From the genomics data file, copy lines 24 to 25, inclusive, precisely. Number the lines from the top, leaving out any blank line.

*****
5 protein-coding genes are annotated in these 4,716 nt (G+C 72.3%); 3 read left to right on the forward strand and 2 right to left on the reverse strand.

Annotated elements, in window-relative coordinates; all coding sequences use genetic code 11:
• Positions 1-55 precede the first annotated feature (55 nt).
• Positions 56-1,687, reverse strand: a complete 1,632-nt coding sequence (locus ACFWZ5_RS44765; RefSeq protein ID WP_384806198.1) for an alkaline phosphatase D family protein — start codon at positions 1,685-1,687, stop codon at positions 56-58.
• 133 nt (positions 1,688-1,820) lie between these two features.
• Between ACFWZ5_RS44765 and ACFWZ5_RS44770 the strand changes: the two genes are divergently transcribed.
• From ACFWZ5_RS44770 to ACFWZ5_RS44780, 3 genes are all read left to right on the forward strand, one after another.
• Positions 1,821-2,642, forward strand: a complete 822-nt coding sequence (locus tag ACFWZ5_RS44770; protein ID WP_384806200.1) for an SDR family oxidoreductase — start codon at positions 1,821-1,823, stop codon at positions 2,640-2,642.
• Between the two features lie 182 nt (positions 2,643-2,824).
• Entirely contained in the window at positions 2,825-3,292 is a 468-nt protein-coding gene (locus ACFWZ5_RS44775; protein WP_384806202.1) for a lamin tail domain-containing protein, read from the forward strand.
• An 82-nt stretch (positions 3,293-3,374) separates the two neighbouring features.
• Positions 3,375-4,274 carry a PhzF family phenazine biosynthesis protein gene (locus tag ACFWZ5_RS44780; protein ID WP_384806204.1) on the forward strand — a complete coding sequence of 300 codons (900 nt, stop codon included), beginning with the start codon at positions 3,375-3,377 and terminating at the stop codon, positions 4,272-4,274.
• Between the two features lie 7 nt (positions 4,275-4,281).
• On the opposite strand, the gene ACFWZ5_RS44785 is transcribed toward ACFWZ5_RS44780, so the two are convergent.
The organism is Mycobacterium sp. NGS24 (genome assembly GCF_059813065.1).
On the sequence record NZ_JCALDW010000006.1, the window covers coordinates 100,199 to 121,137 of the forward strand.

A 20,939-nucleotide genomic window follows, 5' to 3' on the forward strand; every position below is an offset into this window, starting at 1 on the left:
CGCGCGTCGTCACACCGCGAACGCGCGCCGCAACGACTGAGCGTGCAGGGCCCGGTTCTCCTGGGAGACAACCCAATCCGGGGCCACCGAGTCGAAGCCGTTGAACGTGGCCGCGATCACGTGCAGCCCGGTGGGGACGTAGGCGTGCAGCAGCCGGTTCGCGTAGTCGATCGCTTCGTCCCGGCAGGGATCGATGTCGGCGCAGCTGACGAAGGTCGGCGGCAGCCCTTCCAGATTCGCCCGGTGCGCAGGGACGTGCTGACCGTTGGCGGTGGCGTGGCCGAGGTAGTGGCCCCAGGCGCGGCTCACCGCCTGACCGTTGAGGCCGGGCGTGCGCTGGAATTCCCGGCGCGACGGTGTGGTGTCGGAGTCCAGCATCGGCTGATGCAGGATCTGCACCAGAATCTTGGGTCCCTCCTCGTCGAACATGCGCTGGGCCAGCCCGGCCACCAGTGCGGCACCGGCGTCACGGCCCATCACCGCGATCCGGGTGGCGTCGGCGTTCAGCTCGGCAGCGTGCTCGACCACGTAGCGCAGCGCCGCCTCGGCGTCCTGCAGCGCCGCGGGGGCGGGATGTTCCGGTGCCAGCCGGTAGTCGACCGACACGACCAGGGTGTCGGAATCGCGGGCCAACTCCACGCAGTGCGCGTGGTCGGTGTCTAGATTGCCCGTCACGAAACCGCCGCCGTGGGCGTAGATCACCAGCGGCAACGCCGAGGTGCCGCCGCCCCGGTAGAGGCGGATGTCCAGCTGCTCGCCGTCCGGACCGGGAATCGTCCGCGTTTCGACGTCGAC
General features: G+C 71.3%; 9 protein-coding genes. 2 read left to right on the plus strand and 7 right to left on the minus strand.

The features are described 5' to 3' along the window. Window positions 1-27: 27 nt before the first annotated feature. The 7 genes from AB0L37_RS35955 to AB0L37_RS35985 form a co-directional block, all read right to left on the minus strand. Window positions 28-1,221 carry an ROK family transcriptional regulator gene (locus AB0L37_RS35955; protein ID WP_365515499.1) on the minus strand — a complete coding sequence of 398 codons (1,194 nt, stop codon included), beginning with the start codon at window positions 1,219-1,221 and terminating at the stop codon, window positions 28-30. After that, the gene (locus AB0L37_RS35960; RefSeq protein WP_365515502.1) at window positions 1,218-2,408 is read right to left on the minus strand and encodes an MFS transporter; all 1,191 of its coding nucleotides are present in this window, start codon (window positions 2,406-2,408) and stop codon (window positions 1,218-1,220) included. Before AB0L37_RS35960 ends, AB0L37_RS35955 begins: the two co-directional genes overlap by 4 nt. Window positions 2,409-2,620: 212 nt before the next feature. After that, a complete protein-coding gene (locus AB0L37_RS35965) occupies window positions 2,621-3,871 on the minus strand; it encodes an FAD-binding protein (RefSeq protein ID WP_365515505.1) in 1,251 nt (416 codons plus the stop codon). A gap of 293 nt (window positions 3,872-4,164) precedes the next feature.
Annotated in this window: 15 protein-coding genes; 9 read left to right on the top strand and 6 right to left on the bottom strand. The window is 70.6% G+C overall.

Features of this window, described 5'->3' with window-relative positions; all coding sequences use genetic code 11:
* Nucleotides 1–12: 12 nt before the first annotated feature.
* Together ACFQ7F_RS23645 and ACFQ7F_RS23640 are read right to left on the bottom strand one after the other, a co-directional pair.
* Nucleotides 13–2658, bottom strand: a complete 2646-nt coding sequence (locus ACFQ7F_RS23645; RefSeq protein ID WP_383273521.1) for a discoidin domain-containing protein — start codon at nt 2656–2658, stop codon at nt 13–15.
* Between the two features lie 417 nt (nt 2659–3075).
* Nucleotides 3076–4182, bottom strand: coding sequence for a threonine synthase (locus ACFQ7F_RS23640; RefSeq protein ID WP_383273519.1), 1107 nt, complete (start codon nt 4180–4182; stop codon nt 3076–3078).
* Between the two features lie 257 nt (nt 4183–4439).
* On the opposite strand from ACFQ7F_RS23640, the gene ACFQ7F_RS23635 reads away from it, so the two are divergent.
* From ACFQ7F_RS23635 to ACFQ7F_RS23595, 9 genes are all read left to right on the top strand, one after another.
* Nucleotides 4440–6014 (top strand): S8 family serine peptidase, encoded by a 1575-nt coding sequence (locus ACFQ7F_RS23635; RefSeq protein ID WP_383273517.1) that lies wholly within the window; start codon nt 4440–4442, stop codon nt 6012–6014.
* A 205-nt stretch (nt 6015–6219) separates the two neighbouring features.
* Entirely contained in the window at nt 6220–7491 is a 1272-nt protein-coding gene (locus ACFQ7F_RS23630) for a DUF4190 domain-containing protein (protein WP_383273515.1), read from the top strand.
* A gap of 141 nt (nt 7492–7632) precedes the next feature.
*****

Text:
* Together ACFQ7F_RS23645 and ACFQ7F_RS23640 are read right to left on the bottom strand one after the other, a co-directional pair.
* Nucleotides 13–2658, bottom strand: a complete 2646-nt coding sequence (locus ACFQ7F_RS23645; RefSeq protein ID WP_383273521.1) for a discoidin domain-containing protein — start codon at nt 2656–2658, stop codon at nt 13–15.